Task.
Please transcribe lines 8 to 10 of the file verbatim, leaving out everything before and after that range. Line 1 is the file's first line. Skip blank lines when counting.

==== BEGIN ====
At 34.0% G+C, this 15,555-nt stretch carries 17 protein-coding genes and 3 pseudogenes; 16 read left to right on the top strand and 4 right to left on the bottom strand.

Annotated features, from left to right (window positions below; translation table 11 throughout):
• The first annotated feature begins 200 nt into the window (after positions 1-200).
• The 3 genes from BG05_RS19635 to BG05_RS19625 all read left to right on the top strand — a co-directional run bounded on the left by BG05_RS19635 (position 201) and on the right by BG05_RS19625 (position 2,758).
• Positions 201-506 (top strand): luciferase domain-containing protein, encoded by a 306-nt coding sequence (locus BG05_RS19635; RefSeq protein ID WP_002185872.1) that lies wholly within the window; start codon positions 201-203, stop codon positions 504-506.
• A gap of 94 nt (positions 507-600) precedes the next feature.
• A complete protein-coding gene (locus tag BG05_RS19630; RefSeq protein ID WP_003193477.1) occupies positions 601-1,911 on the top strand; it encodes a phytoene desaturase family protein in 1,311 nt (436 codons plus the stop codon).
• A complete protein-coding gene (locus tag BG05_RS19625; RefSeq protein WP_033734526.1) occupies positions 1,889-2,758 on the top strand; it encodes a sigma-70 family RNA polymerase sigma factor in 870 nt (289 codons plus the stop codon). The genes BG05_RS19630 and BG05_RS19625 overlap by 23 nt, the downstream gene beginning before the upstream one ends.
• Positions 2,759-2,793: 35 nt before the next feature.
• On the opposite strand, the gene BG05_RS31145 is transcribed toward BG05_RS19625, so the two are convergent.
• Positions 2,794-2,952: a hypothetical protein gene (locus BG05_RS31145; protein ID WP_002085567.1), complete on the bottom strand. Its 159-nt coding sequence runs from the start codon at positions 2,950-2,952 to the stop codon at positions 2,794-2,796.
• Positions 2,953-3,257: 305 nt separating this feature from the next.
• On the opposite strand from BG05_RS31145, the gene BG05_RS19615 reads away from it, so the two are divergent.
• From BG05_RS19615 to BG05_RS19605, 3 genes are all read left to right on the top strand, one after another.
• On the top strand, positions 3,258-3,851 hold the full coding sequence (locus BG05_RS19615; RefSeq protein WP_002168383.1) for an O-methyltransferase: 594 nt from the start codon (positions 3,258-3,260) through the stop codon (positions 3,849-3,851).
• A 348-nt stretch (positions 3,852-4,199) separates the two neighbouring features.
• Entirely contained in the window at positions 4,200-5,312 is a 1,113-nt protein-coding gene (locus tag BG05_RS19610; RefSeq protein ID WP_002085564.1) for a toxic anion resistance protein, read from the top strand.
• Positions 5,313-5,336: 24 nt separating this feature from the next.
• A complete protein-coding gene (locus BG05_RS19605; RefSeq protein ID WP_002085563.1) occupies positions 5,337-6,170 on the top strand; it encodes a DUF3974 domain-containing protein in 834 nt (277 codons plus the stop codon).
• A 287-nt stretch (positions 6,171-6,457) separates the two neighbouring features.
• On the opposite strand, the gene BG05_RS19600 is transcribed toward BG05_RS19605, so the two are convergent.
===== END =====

• A complete protein-coding gene (locus tag BG05_RS19625; RefSeq protein WP_033734526.1) occupies positions 1,889-2,758 on the top strand; it encodes a sigma-70 family RNA polymerase sigma factor in 870 nt (289 codons plus the stop codon). The genes BG05_RS19630 and BG05_RS19625 overlap by 23 nt, the downstream gene beginning before the upstream one ends.
• Positions 2,759-2,793: 35 nt before the next feature.
• On the opposite strand, the gene BG05_RS31145 is transcribed toward BG05_RS19625, so the two are convergent.